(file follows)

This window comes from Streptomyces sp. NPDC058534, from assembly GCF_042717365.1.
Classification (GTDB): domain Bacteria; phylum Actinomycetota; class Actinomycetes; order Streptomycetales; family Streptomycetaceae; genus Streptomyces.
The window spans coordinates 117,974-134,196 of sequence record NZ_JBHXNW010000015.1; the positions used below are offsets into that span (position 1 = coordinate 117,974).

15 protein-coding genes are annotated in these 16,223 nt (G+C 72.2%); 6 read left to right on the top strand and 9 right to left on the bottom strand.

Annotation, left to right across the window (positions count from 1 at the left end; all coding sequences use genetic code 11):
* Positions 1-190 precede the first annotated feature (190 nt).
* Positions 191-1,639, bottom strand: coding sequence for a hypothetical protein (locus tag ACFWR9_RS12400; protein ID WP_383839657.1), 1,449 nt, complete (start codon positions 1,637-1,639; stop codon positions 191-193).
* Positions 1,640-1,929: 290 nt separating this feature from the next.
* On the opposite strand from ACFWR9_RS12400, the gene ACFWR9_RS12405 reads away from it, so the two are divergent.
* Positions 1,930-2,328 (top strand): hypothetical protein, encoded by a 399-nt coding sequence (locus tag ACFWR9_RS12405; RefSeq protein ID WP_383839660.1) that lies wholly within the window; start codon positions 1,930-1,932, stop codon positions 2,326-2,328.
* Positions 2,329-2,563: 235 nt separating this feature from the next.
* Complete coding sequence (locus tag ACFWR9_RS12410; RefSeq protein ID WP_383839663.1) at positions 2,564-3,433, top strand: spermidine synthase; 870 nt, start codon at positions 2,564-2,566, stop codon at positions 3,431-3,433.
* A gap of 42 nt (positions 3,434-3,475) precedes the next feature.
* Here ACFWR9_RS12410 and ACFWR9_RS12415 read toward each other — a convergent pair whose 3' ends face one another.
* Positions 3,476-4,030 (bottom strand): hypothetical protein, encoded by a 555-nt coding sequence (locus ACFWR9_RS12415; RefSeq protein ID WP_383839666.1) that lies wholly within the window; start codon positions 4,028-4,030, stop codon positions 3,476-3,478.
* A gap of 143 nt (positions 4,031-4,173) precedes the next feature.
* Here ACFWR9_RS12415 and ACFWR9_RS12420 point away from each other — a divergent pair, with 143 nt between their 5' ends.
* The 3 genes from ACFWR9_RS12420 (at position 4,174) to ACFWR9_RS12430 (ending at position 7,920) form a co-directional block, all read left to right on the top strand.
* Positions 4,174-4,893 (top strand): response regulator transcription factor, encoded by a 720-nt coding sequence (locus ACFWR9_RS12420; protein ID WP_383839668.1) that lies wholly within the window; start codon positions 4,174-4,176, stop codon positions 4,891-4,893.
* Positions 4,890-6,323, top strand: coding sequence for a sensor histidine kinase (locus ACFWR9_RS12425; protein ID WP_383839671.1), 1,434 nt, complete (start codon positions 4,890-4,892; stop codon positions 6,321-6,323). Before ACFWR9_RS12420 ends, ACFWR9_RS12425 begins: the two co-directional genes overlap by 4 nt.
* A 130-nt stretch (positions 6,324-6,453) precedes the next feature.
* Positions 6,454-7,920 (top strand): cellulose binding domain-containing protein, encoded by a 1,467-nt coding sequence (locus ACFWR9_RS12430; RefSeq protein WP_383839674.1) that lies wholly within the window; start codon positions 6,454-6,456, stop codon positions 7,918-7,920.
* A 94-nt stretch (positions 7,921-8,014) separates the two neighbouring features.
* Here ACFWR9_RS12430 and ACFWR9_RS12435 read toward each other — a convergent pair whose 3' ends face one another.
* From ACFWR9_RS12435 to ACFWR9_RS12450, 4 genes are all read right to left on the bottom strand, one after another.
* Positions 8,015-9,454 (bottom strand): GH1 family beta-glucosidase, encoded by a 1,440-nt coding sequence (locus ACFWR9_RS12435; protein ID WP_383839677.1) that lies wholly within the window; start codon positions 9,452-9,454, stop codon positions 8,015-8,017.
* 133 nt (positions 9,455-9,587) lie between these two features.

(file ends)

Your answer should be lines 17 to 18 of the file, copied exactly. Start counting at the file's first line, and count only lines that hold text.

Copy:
* Here ACFWR9_RS12415 and ACFWR9_RS12420 point away from each other — a divergent pair, with 143 nt between their 5' ends.
* The 3 genes from ACFWR9_RS12420 (at position 4,174) to ACFWR9_RS12430 (ending at position 7,920) form a co-directional block, all read left to right on the top strand.